American economists Eugene Fama, Lars Peter Hansen and Robert Shiller have jointly won the Nobel prize for economics for developing new methods to study trends in asset markets. Fama and Hansen are associated with the University of Chicago while Shiller is a professor at Yale University.
The Royal Swedish Academy of Sciences says that the trio had laid the foundations of the current understanding of asset prices. While it's difficult to predict whether stocks or bonds will go up or down in the short term, it's possible to forecast movements over three years or more. These findings, which might seem surprising and contradictory, were analysed by the laureates.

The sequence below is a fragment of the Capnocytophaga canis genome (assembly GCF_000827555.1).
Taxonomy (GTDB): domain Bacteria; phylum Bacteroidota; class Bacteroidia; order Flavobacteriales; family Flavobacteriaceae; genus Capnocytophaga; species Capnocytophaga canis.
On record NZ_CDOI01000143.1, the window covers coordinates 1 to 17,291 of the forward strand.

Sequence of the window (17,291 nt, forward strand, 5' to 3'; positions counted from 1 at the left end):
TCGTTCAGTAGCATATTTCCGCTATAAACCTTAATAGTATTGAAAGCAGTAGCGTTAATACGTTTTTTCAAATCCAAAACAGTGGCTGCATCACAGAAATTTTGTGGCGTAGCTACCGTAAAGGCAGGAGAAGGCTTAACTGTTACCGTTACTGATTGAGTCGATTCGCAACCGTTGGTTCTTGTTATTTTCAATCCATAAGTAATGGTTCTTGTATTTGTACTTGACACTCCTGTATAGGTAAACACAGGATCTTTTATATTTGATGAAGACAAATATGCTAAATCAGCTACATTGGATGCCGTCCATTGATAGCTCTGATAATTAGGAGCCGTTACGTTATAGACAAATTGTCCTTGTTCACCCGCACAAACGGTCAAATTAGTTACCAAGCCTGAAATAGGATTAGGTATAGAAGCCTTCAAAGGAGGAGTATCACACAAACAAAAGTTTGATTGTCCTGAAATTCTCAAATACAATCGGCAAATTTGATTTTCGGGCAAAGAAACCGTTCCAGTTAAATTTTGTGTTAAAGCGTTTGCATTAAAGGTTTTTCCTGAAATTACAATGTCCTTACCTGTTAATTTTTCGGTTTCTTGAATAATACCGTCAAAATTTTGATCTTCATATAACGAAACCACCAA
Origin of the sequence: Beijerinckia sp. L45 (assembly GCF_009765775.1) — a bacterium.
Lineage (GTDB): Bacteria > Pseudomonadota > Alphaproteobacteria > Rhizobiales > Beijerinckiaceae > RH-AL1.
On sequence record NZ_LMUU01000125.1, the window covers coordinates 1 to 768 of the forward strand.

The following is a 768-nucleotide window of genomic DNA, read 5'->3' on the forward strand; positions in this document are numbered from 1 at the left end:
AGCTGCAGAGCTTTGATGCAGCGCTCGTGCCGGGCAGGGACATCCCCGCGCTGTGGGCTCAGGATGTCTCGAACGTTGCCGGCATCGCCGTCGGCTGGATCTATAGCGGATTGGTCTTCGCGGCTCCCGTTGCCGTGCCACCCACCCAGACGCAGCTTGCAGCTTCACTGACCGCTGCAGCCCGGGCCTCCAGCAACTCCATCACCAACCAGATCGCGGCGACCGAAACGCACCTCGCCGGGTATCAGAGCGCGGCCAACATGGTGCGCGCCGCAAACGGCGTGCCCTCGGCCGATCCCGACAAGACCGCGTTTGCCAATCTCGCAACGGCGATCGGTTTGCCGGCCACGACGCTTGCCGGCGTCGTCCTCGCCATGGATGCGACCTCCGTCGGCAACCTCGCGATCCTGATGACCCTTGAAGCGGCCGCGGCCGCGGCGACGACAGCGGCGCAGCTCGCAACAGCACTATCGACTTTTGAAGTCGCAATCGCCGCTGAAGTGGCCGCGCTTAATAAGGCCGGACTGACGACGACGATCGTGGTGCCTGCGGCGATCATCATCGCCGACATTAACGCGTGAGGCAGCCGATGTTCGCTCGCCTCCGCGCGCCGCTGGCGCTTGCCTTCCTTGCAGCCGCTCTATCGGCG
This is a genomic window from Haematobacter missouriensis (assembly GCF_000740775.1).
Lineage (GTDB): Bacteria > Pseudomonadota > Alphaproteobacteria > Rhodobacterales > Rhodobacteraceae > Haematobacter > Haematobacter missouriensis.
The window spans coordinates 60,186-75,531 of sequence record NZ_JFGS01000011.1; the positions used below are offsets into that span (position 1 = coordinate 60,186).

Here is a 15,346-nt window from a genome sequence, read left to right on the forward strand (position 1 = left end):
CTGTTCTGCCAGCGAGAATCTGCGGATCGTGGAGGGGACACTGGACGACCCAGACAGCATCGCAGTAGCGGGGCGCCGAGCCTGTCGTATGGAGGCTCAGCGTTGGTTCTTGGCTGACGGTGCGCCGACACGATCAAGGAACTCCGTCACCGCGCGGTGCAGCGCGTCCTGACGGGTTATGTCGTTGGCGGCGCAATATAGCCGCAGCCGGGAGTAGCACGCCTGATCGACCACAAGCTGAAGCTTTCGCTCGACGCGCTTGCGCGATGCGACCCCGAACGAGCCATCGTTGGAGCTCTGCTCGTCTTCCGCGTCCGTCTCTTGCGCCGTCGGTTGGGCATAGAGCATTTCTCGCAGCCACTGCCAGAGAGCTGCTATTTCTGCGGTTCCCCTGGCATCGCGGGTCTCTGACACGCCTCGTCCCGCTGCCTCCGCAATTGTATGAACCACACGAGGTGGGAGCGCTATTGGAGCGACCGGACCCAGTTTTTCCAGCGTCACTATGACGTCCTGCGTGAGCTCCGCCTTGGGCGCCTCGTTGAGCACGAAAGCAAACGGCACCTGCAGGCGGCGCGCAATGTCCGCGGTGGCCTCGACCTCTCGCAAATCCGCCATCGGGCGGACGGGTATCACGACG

With this announcemnet, the Nobel committees have now announced all six of the annual $1.2 million awards for 2013. The economics award is not a Nobel in the same sense as are other prizes, which were created by Alfred Nobel in 1895. Sweden's central bank added the economics prize in 1968 as a memorial to Nobel.